I tried–really hard–to kill only one person in my third mystery. I wrote plot points for every chapter and scene, had enough suspects and witnesses–I thought–to keep moving the plot. I had two subplots to add depth. I was happy with what I had. The thing is, I got to within fifty pages of the end, and I just wanted more. I wanted something dramatic, something I didn’t expect, something that would throw all of my carefully placed clues into turmoil. So I killed someone. And it just felt . . . right.
Having only one victim would be a challenge for me, I knew–a challenge I wanted to meet. But I didn’t. Maybe I wrote urban fantasy one time too many. I got used to having battles that kept escalating in danger the longer the novel went. Maybe I missed that adrenaline rush. I thought about Elizabeth George’s latest mystery, and there was only one body near the beginning of the book. BUT, there were two crimes, and the second crime felt worse than the first. It provided the oomph that made the ending pages stronger.
I’m not going to walk around, hanging my head in shame. True, I tried something and couldn’t quite pull it off this time, but I sure love how this book came together. It’s been so long since I read Agatha Christie, I can’t remember how many bodies she sprinkled through her mysteries, how she built tension as the clues added up. I recently watched a TV remake of Ten Little Indians, though, retitled And Then There Were None, and she set a record for body count in that book. I’m going to think about that with the next mysteries I read. You can learn so much by studying authors you admire. And maybe I’ll find something that will make one victim plenty to work with. Or not.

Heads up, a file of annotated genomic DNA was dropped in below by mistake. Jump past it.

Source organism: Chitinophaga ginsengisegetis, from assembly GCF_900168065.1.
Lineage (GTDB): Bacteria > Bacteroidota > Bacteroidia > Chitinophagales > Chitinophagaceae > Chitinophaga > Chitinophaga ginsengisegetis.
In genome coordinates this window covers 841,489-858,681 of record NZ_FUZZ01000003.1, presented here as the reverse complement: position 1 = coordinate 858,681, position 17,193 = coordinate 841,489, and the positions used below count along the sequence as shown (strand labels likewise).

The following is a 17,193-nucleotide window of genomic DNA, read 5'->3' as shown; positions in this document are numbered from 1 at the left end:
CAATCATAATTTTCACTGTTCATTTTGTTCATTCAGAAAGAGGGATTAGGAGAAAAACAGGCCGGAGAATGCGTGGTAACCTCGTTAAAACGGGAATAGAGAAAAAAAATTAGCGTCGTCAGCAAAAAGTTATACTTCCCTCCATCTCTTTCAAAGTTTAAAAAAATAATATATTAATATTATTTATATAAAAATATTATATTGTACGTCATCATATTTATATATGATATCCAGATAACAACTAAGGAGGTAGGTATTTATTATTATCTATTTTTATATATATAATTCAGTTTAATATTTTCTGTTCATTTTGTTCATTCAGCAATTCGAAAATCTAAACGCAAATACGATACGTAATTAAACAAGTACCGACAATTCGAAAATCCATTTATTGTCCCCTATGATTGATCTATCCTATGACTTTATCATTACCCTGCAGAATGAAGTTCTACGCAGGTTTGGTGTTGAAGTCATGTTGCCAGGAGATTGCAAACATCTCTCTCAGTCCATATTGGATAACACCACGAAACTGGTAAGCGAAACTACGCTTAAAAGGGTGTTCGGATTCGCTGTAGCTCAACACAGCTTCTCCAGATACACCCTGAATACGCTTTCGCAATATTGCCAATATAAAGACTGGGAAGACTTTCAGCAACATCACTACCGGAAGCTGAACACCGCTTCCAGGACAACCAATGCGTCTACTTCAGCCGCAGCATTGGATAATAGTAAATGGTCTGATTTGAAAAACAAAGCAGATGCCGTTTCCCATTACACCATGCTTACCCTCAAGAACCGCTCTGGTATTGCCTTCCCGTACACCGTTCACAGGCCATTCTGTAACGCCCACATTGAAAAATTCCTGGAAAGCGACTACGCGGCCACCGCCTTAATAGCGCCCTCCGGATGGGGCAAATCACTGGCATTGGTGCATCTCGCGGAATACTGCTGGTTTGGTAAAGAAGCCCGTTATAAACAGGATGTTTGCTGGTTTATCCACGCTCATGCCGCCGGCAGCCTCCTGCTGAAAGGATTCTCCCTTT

In any event, I only need to write the big last chapter and then the shorter wrap-up, and THE BODY IN THE DUMP TRUCK is done. I hope to write The End on Tuesday. (I’m not even thinking about tonight and tomorrow). But that’s only the first draft. So it will only be The End until my critique partners give me their notes. And then who knows? I’ll find out what worked and what didn’t.
In the meantime, I wish you happy writing and reading!